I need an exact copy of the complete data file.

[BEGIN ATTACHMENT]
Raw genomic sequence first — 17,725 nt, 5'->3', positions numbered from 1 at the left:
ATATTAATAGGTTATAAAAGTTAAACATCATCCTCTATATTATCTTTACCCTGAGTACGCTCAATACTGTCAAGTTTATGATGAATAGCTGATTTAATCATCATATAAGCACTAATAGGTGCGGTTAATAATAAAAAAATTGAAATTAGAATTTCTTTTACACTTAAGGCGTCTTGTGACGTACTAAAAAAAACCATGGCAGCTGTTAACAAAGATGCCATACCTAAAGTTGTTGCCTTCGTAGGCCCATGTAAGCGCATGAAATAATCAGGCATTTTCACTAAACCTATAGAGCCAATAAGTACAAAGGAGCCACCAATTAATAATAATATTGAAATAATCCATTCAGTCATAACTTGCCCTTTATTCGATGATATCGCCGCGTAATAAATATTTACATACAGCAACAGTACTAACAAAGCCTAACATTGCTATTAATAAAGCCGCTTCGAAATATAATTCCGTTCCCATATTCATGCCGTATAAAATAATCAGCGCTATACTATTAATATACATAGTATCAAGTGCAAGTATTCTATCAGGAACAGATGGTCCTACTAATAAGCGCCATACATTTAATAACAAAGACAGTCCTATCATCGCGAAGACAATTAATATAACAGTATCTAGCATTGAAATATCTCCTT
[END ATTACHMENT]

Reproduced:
Raw genomic sequence first — 17,725 nt, 5'->3', positions numbered from 1 at the left:
ATATTAATAGGTTATAAAAGTTAAACATCATCCTCTATATTATCTTTACCCTGAGTACGCTCAATACTGTCAAGTTTATGATGAATAGCTGATTTAATCATCATATAAGCACTAATAGGTGCGGTTAATAATAAAAAAATTGAAATTAGAATTTCTTTTACACTTAAGGCGTCTTGTGACGTACTAAAAAAAACCATGGCAGCTGTTAACAAAGATGCCATACCTAAAGTTGTTGCCTTCGTAGGCCCATGTAAGCGCATGAAATAATCAGGCATTTTCACTAAACCTATAGAGCCAATAAGTACAAAGGAGCCACCAATTAATAATAATATTGAAATAATCCATTCAGTCATAACTTGCCCTTTATTCGATGATATCGCCGCGTAATAAATATTTACATACAGCAACAGTACTAACAAAGCCTAACATTGCTATTAATAAAGCCGCTTCGAAATATAATTCCGTTCCCATATTCATGCCGTATAAAATAATCAGCGCTATACTATTAATATACATAGTATCAAGTGCAAGTATTCTATCAGGAACAGATGGTCCTACTAATAAGCGCCATACATTTAATAACAAAGACAGTCCTATCATCGCGAAGACAATTAATATAACAGTATCTAGCATTGAAATATCTCCTT